Alan Duncan – 2019 Speech on the GCHQ Centenary

Below is the text of the speech made by Sir Alan Duncan, the Minister for Europe and the Americas, in the House of Commons on 11 July 2019.

I am truly grateful to my hon. Friend the Member for Cheltenham (Alex Chalk) for securing this debate, and indeed for concluding it in such a unique historical way. He has the added advantage of being one of the few Members of this House who can actually reach the microphone above him.

Somewhat inevitably, given the nature of its work, GCHQ—Government Communications Headquarters, to give it its full name—has clocked up many extraordinary achievements, but some of them of course have to go unrecognised. Its brilliant, dedicated and creative staff do not receive the public recognition they truly deserve. In this, its 100th year, I am grateful for the opportunity, on behalf of Her Majesty’s Government, to rectify that as far as I can.

Parts of the agency’s illustrious past are now known. The codebreakers of Bletchley Park were pivotal to the success of D-day and directly responsible for saving so many allied lives. Throughout the cold war, GCHQ ​adapted quickly to changes in technology, and helped to build the extraordinary security partnership that the UK enjoys today with the United States. For a century, GCHQ’s dedicated service and expertise have protected us from many serious threats. However, as my hon. Friend has said, the future brings with it new challenges—from terror attacks and conflicts to hostile state activity on UK soil—and GCHQ intelligence continues to play a vital role in maintaining our national security and protecting our people.

In the past two years alone, GCHQ has helped to foil 19 sophisticated terror attacks. When Daesh exploited the internet to export extreme ideologies, GCHQ used a whole range of capabilities and degraded its ability to radicalise and recruit. The agency continues to identify, analyse and disrupt terror threats on a daily basis. In addition to combating terrorism, GCHQ takes a leading role in countering new hybrid threats to UK interests, such as the WannaCry ransomware attack launched by North Korean actors in 2017, and the Novichok nerve agent attack in Salisbury. As these threats to national, regional and global security evolve, so GCHQ continually learns and adapts, just as it has always done since its early days following world war one.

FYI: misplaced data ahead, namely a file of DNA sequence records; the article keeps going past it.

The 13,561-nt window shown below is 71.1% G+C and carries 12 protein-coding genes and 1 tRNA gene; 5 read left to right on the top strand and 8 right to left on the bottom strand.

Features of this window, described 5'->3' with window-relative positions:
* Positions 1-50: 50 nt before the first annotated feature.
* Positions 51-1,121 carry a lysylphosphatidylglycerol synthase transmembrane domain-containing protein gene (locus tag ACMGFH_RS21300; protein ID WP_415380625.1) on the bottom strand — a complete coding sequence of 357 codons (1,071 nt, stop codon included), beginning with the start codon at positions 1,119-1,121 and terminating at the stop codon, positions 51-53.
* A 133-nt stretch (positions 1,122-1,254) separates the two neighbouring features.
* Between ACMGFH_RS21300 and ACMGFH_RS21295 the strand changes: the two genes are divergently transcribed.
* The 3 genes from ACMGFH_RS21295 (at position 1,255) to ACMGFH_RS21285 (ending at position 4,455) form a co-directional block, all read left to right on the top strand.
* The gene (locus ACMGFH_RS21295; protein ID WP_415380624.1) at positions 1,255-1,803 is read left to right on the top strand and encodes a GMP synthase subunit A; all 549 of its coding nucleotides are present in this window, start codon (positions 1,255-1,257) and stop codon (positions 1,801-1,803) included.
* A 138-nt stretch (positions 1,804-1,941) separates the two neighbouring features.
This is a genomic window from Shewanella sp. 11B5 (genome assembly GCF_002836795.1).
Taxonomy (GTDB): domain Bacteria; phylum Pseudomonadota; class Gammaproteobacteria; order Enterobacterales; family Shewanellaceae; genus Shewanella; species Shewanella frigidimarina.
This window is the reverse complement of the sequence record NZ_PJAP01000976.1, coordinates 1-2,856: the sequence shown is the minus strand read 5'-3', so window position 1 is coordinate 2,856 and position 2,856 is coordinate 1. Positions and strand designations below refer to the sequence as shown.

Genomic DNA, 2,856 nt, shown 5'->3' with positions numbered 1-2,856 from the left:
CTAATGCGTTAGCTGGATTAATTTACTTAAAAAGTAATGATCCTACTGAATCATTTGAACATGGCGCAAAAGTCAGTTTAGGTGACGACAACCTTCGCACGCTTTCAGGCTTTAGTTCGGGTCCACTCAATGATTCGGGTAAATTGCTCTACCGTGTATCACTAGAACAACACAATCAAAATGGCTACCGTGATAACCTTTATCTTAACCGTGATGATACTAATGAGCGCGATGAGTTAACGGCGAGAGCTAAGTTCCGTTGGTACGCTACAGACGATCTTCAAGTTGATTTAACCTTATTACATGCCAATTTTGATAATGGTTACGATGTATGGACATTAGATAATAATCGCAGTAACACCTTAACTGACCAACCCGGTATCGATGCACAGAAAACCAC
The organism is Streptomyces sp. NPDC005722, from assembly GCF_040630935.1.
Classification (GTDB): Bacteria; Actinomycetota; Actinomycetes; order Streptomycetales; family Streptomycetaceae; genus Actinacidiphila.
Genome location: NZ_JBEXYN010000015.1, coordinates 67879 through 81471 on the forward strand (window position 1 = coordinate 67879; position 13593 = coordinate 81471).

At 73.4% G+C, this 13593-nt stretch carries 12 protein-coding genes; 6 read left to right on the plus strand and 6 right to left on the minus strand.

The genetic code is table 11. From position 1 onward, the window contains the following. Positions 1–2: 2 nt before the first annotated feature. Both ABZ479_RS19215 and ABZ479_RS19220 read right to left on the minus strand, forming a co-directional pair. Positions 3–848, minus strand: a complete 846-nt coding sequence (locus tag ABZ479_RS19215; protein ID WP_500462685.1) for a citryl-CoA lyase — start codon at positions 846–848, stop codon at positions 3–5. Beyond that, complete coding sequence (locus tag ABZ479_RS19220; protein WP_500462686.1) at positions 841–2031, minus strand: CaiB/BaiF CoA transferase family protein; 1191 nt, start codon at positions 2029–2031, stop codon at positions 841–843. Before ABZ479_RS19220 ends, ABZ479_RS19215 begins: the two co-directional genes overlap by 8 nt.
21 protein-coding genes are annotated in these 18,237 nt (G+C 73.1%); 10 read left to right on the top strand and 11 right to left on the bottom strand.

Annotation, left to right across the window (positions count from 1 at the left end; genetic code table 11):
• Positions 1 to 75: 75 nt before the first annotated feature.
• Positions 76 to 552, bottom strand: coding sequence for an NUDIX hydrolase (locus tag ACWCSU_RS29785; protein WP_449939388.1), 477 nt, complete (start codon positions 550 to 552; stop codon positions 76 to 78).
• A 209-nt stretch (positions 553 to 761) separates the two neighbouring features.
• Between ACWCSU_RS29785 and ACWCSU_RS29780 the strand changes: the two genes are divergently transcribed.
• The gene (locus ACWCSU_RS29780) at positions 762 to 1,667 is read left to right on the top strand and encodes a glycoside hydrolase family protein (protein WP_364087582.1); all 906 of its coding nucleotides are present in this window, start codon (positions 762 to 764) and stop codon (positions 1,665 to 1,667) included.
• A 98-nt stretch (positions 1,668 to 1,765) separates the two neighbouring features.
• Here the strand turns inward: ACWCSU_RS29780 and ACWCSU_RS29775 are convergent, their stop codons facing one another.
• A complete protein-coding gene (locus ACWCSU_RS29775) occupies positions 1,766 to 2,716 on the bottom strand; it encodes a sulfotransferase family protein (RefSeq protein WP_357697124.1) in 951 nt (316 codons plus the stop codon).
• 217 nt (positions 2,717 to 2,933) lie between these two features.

One thing that many people will perhaps be unaware of is the contribution made by GCHQ officers deployed in support of British troops. Indeed, the insights given by GCHQ intelligence officers to our military personnel have made a positive impact in every overseas conflict of the past 100 years and continue to do so today—I am pleased to see my right hon. Friend the Secretary of State for Defence in her place. That contribution is the reason why more than 300 civilian staff have been quietly awarded campaign medals for their support of military operations.

GCHQ also combats serious and organised crime—something responsible for more deaths than all other national security threats combined. GCHQ collaborates with law enforcement agencies such as the National Crime Agency and Her Majesty’s Revenue and Customs. Their co-operation has recently resulted in the identification and arrest of prolific child sex offenders. That is just one example of their many successes.

GCHQ remains at the forefront of technological development as we enter the fourth industrial revolution. Agency director Jeremy Fleming said at Mansion House last month that

“this technology revolution is providing extraordinary opportunity, innovation and progress—but it’s also exposing us to increasing complexity, uncertainty and risk.”

To defend us against those risks, GCHQ established the National Cyber Security Centre in 2016, as a single authoritative body, to provide cyber-security advice to citizens, businesses and Government. In October last year, thanks to diligent NCSC staff, the Foreign Secretary was able to attribute a range of reckless cyber-attacks to Russian military intelligence. Those attacks disrupted targets as diverse as a small UK television station and parts of Ukraine’s transport system. The NCSC’s ability to attribute such attacks diminishes the Russian military intelligence service’s sense of impunity and undermines its domestic credibility.